Noninterest expense 9,465 1,123 60 - 10,648 8,181 964 60 - 9,205
Net income (loss) before taxes 7,260 827 (223 ) - 7,864 6,470 464 (177 ) - 6,757
Income tax provision (benefit) 1,728 174 (47 ) - 1,855 1,483 97 (37 ) - 1,543
Net income (loss) $ 5,532 653 (176 ) - 6,009 4,987 367 (140 ) - 5,214
Total assets $  2,002,957 11,003  194,671   (194,205 ) 2,014,426 1,720,017 8,814   168,137 (167,669 ) 1,729,299

Commercial and retail banking. The Company’s primary business is to provide traditional deposit and lending products and services to its commercial and retail banking clients.
Mortgage banking. The mortgage banking segment provides mortgage loan origination services for loans that will be sold in the secondary market to investors.
Corporate. Corporate is comprised primarily of compensation and benefits for certain members of management and interest on parent company debt.

Item 2. MANAGEMENT’S DISCUSSION AND ANALYSIS OF FINANCIAL CONDITION AND RESULTS OF OPERATIONS.

The following discussion reviews our results of operations for the three month period ended March 31, 2019 as compared to the three month period ended March 31, 2018 and assesses our financial condition as of March 31, 2019 as compared to December 31, 2018. You should read the following discussion and analysis in conjunction with the accompanying consolidated financial statements and the related notes and the consolidated financial statements and the related notes for the year ended December 31, 2018 included in our Annual Report on Form 10-K for that period. Results for the three month period ended March 31, 2019 are not necessarily indicative of the results for the year ending December 31, 2019 or any future period.

C AUTIONARY W ARNING R EGARDING FORWARD - LOOKING STATEMENTS

This report, including information included or incorporated by reference in this report, contains statements which constitute forward-looking statements within the meaning of Section 27A of the Securities Act of 1933 and Section 21E of the Securities Exchange Act of 1934 (the “Exchange Act”). Forward-looking statements may relate to our financial condition, results of operations, plans, objectives, or future performance. These statements are based on many assumptions and estimates and are not guarantees of future performance. Our actual results may differ materially from those anticipated in any forward-looking statements, as they will depend on many factors about which we are unsure, including many factors which are beyond our control. The words “may,” “would,” “could,” “should,” “will,” “expect,” “anticipate,” “predict,” “project,” “potential,” “believe,” “continue,” “assume,” “intend,” “plan,” and “estimate,” as well as similar expressions, are meant to identify such forward-looking statements. Potential risks and uncertainties that could cause our actual results to differ from those anticipated in any forward-looking statements include, but are not limited to, those described under Item 1A. Risk Factors of our Annual Report on Form 10-K for the year ended December 31, 2018, as well as the following:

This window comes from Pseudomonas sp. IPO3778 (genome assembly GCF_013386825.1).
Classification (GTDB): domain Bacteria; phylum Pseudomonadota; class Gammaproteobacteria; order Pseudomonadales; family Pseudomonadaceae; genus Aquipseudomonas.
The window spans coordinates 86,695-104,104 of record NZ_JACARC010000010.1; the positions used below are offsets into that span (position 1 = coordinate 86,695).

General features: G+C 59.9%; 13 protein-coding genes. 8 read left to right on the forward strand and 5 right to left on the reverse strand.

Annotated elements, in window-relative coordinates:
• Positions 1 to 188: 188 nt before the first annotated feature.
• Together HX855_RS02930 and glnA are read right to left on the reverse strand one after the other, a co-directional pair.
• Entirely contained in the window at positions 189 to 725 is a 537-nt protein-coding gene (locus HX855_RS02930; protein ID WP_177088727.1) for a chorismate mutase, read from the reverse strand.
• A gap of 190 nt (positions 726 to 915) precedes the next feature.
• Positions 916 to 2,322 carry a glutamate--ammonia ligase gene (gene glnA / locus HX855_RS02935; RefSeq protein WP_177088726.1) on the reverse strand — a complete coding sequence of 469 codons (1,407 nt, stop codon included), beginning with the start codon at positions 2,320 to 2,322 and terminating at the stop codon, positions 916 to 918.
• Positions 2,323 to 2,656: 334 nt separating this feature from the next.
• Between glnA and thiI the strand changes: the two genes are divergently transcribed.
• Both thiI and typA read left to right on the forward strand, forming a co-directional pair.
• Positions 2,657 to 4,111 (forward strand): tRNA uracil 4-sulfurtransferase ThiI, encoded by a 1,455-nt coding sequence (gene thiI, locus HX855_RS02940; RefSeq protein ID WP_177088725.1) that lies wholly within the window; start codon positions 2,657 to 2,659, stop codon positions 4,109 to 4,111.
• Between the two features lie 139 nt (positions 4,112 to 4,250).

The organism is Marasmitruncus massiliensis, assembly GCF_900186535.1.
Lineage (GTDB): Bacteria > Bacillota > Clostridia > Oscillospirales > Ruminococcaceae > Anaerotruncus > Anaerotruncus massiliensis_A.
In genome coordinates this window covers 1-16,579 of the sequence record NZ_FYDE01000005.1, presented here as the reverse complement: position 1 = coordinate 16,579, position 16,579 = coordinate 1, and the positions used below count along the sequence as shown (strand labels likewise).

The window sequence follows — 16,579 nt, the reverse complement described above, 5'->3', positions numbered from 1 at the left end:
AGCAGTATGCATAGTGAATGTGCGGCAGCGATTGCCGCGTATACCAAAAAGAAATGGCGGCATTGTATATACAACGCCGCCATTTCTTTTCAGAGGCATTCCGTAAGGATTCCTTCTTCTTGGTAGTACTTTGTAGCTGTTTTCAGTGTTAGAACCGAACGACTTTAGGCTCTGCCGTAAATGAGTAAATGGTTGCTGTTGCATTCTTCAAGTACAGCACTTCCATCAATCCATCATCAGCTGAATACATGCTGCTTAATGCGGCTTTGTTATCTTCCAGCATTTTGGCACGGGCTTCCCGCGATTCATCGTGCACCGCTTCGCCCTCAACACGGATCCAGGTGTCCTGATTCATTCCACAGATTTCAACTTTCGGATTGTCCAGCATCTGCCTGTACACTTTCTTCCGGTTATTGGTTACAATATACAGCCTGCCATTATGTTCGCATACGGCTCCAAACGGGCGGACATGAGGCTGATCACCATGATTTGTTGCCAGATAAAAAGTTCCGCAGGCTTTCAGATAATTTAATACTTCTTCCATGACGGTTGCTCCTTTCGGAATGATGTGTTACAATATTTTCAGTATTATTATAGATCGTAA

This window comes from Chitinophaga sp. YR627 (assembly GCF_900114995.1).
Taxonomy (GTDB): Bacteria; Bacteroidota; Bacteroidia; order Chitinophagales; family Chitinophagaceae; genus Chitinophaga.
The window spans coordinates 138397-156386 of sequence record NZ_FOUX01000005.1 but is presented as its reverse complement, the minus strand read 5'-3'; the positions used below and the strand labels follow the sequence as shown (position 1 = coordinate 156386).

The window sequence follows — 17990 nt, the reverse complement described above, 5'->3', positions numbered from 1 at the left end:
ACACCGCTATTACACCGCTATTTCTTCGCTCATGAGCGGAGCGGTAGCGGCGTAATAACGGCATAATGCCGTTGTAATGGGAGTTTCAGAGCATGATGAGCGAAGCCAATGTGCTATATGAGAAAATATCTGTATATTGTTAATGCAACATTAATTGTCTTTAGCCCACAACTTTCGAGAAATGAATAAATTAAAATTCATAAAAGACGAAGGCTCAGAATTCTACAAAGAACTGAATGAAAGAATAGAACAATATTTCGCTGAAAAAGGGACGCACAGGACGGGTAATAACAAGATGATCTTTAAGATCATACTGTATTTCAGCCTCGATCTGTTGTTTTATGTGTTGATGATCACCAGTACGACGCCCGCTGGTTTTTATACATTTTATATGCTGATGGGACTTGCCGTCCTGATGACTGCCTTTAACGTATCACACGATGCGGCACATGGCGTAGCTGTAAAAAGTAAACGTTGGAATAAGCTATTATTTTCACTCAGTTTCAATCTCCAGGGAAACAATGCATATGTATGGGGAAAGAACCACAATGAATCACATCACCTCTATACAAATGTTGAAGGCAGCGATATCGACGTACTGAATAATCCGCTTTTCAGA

Restrictions or conditions imposed by our regulators on our operations;

Increases in competitive pressure in the banking and financial services industries;

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Changes in access to funding or increased regulatory requirements with regard to funding;

Changes in deposit flows;

Credit losses as a result of declining real estate values, increasing interest rates, increasing unemployment, changes in payment behavior or other factors;

Credit losses due to loan concentration;

Changes in the amount of our loan portfolio collateralized by real estate and weaknesses in the real estate market;

Our ability to successfully execute our business strategy;

Our ability to attract and retain key personnel;

The success and costs of our expansion into the Greensboro, North Carolina, Raleigh, North Carolina and Atlanta, Georgia markets;

Changes in the interest rate environment which could reduce anticipated or actual margins;

Changes in political conditions or the legislative or regulatory environment, including governmental initiatives affecting the financial services industry;

Changes in economic conditions resulting in, among other things, a deterioration in credit quality;

Changes occurring in business conditions and inflation;

Increased cybersecurity risk, including potential business disruptions or financial losses;

Changes in technology;

The adequacy of the level of our allowance for loan losses and the amount of loan loss provisions required in future periods;

Examinations by our regulatory authorities, including the possibility that the regulatory authorities may, among other things, require us to increase our allowance for loan losses or write-down assets;

Changes in monetary and tax policies;

The rate of delinquencies and amounts of loans charged-off;

The rate of loan growth in recent years and the lack of seasoning of a portion of our loan portfolio;

Our ability to maintain appropriate levels of capital and to comply with our capital ratio requirements;

Adverse changes in asset quality and resulting credit risk-related losses and expenses;

Changes in accounting policies and practices; and

Other risks and uncertainties detailed in Part I, Item 1A of our Annual Report on Form 10-K for the year ended December 31, 2018, in Part II, Item 1A of this Quarterly Report on Form 10-Q, and from time to time in our other filings with the SEC.